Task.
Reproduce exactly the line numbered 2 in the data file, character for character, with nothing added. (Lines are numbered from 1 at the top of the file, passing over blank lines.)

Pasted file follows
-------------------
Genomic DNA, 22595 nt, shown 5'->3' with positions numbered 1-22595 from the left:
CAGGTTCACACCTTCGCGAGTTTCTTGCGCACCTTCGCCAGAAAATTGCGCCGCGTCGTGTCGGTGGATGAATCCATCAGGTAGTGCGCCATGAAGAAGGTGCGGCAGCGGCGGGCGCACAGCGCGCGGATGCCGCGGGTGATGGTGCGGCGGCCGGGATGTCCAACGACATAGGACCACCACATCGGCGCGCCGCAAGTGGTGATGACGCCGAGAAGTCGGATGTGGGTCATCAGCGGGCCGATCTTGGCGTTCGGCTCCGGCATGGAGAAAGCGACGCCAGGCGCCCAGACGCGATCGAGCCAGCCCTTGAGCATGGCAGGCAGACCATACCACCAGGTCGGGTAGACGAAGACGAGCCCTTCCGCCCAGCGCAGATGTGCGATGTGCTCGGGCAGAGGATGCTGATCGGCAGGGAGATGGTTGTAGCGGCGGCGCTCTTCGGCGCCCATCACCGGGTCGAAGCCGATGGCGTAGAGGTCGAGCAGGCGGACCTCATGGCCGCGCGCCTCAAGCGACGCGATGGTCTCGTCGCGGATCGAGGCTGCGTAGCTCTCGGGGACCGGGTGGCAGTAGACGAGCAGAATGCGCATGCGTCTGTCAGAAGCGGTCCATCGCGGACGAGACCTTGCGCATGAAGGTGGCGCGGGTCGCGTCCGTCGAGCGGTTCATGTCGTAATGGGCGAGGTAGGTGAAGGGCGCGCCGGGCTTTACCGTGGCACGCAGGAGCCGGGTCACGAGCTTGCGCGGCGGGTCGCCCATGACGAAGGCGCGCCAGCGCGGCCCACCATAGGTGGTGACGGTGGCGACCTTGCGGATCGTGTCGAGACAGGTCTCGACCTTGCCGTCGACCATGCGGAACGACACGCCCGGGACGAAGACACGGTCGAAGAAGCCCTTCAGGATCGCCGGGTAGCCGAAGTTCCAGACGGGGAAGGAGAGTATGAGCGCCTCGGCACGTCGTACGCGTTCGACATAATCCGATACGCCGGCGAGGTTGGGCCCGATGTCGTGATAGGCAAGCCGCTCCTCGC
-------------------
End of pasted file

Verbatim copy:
CAGGTTCACACCTTCGCGAGTTTCTTGCGCACCTTCGCCAGAAAATTGCGCCGCGTCGTGTCGGTGGATGAATCCATCAGGTAGTGCGCCATGAAGAAGGTGCGGCAGCGGCGGGCGCACAGCGCGCGGATGCCGCGGGTGATGGTGCGGCGGCCGGGATGTCCAACGACATAGGACCACCACATCGGCGCGCCGCAAGTGGTGATGACGCCGAGAAGTCGGATGTGGGTCATCAGCGGGCCGATCTTGGCGTTCGGCTCCGGCATGGAGAAAGCGACGCCAGGCGCCCAGACGCGATCGAGCCAGCCCTTGAGCATGGCAGGCAGACCATACCACCAGGTCGGGTAGACGAAGACGAGCCCTTCCGCCCAGCGCAGATGTGCGATGTGCTCGGGCAGAGGATGCTGATCGGCAGGGAGATGGTTGTAGCGGCGGCGCTCTTCGGCGCCCATCACCGGGTCGAAGCCGATGGCGTAGAGGTCGAGCAGGCGGACCTCATGGCCGCGCGCCTCAAGCGACGCGATGGTCTCGTCGCGGATCGAGGCTGCGTAGCTCTCGGGGACCGGGTGGCAGTAGACGAGCAGAATGCGCATGCGTCTGTCAGAAGCGGTCCATCGCGGACGAGACCTTGCGCATGAAGGTGGCGCGGGTCGCGTCCGTCGAGCGGTTCATGTCGTAATGGGCGAGGTAGGTGAAGGGCGCGCCGGGCTTTACCGTGGCACGCAGGAGCCGGGTCACGAGCTTGCGCGGCGGGTCGCCCATGACGAAGGCGCGCCAGCGCGGCCCACCATAGGTGGTGACGGTGGCGACCTTGCGGATCGTGTCGAGACAGGTCTCGACCTTGCCGTCGACCATGCGGAACGACACGCCCGGGACGAAGACACGGTCGAAGAAGCCCTTCAGGATCGCCGGGTAGCCGAAGTTCCAGACGGGGAAGGAGAGTATGAGCGCCTCGGCACGTCGTACGCGTTCGACATAATCCGATACGCCGGCGAGGTTGGGCCCGATGTCGTGATAGGCAAGCCGCTCCTCGC